It has been predicted that the social network will see a steady decline in members this year. Many users are tired of the sheer volume of advertisements on the site. Once such person is Paul Budnitz from New York who, out of frustration, developed a private social network for himself and his friends. After using this social network privately for a year, and due to its overwhelming popularity, Ello is being launched publically, probably in May. I interviewed Budnitz about his plans.
Paul Budnitz (47) is a man of many trades. These days he’s known mostly for his designer toys company Kidrobot and some of his toys have found a permanent home in the Museum of Modern Art in New York. He is also the founder of Budnitz Bicycles and author of several books. As a teenager he programmed software for nuclear power plants and games for the Commodore 64. He studied photography, sculpture and film at Yale University and his first movies (93 Million Miles and Ultraviolet) won awards at the Berlin Film Festival in 1998. While filmmaking he became frustrated with the limitations of editing on computers and hacked into his own hardware system to improve it.
He often looks for alternatives out of frustration with existing systems. The current case in point being social networks: “Facebook and Tumblr aren’t social networks, they are advertising platforms. They exist to sell ads. They aren’t there to make sure you have a good time. They sell advertising, as much as possible. Everything else they do is pretence.” Tired of being bombarded by ads, he created a new social network called Ello along with his designer, artist and programmer friends. They started out by inviting about 100 friends: “The only problem was that everyone wanted to invite their friends, and their friend’s friends wanted to join too. We hadn’t built it to grow, so recently we took it offline to rebuild it.”
Ello is mainly focussed on creative minds who are interested in having content-related discussions and making connections with each other. There will be no advertisements on the site: “Because we don’t need them. Unlike Facebook, we’re not trying to take over the world, so we don’t need to make $1 Billion every month. We don’t want to trade the user’s data. They are not a product.” Budnitz and his friends already have alternate income sources so they are rather looking to create a platform that is only focussed on the social aspect and not on revenue. “We will ask people to donate something from time to time, but it will be totally optional. If you don’t donate, you can still use the same features.”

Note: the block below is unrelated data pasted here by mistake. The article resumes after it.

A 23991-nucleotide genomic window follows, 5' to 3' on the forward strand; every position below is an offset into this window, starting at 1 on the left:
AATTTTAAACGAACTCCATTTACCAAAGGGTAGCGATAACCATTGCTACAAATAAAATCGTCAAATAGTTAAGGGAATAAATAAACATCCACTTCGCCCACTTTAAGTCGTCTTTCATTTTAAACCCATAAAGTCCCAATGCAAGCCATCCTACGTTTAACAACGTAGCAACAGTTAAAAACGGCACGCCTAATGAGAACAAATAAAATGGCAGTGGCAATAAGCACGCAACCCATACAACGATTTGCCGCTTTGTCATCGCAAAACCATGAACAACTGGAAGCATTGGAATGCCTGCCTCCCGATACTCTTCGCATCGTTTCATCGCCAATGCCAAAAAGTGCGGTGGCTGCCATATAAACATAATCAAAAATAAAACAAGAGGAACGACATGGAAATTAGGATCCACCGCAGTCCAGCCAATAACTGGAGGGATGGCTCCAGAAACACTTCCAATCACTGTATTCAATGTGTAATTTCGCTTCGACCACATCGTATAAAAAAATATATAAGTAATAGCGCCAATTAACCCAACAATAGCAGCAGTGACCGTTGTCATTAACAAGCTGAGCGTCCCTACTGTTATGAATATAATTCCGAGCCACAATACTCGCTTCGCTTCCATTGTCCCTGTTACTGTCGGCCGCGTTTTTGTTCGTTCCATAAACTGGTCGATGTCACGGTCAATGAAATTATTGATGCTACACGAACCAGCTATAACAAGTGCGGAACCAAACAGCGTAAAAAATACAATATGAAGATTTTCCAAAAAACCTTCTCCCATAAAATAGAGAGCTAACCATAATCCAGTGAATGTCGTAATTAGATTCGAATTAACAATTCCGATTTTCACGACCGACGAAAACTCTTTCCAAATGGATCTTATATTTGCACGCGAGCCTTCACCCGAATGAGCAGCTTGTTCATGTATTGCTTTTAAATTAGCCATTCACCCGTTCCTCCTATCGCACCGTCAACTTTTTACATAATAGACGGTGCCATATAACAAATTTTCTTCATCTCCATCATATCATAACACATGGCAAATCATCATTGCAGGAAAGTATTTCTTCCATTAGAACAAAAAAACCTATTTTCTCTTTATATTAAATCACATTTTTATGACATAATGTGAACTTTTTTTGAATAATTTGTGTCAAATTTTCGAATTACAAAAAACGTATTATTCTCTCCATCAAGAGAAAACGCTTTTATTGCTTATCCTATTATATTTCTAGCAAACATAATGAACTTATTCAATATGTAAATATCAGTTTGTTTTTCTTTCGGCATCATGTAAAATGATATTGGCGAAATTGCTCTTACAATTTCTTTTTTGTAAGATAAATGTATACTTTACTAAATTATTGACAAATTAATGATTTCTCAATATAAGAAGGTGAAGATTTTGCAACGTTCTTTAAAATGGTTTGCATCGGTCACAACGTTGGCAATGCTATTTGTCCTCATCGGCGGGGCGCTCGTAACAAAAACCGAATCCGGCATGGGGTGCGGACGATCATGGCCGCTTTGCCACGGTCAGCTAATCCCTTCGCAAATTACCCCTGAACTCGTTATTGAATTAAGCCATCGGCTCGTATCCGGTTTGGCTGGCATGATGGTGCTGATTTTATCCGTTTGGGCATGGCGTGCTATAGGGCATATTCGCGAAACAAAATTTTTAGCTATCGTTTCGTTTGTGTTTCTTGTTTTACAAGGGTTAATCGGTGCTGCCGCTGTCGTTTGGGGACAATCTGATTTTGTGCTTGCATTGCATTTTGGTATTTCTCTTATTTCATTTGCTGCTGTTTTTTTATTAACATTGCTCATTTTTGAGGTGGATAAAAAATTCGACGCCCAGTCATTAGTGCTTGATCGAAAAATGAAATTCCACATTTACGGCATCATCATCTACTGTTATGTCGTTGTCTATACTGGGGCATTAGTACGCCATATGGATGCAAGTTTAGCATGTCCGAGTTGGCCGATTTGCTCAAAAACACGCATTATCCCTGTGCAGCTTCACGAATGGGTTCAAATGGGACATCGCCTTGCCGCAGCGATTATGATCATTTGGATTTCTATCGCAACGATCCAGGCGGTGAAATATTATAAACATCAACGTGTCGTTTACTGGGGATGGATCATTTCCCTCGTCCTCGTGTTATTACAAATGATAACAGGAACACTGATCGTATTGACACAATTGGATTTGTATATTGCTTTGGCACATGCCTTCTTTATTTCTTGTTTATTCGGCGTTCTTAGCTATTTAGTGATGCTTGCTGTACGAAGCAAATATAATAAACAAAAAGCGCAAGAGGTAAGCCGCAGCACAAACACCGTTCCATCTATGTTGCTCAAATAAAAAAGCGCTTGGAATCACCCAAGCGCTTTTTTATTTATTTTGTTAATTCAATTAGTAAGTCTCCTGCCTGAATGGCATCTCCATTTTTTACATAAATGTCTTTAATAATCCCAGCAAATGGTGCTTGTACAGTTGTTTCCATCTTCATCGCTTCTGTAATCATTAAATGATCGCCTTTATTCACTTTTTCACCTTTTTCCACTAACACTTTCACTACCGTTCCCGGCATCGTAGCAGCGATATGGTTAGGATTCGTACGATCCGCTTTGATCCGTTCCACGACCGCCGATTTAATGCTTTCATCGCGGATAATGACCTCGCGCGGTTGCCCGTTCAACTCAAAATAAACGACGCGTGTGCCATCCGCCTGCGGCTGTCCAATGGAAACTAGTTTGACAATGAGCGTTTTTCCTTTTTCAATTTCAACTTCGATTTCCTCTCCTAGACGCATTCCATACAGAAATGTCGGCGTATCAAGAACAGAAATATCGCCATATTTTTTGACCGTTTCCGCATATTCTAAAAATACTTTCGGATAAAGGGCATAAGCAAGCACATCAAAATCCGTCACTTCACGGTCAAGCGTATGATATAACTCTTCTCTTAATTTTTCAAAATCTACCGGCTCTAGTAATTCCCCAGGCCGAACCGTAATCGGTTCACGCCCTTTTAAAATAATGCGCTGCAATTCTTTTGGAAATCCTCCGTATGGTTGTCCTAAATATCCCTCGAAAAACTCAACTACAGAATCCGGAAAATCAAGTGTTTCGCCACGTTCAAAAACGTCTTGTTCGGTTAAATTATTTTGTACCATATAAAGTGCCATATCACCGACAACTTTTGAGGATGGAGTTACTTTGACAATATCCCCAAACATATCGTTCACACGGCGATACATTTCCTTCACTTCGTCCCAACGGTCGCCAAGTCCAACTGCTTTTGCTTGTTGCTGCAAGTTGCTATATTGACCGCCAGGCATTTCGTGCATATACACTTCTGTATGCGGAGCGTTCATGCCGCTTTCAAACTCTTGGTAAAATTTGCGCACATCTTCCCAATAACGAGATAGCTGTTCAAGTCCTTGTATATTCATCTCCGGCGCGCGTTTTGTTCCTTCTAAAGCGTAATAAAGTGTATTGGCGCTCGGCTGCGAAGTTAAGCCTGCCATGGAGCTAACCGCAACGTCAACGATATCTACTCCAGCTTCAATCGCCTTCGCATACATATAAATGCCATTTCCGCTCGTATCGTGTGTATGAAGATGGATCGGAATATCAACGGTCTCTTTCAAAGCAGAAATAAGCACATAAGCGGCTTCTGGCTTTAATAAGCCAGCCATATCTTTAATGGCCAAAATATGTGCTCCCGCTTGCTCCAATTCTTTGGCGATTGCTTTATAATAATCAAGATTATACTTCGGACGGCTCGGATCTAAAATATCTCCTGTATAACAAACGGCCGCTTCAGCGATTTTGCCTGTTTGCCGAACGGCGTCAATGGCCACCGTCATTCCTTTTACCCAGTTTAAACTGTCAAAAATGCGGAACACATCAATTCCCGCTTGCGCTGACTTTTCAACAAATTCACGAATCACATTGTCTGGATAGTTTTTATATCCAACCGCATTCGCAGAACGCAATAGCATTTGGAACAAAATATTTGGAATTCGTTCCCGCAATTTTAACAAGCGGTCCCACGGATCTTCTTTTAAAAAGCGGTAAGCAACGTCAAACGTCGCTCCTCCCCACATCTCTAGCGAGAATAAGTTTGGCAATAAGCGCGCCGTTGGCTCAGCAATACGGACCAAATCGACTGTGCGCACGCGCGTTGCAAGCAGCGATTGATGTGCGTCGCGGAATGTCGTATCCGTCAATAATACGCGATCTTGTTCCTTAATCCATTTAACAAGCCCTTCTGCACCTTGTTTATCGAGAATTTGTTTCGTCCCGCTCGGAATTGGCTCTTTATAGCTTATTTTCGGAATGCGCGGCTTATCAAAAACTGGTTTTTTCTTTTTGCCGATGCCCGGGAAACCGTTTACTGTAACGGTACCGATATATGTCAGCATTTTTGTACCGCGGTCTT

Ello will not allow instant access to start with: “You will need to be invited by someone who is already on the network, or request an invite on the website. We’re trying to maintain the feeling of community that we have so far, and also to be sure it doesn’t grow too fast.” However, this invite-only policy is unlikely to guarantee a slower growth rate since everyone knows everyone on the internet. Apart from that, people have been voicing their irritations with other social networks for a long time. At the start of this year a Princeton study predicted Facebook would lose 80% of its user base. Ello could very well be the next destination of the many people who are sick of manipulative and dysfunctional networks.
According to Budnitz it will be very simple: “No bullshit. There are no useless extras. People can link up with friends, post, comment and work with many other content-related activities. Ello’s interface is very intuitive to use and fast.” The website will also have a system to sort all of the posts according to the user’s preferences. “We built Ello by ourselves, for ourselves, out of love. We hope we can change the world!”
Ello will be live in six to eight weeks, requesting an invitation or reading the manifesto can be done at http://ello.co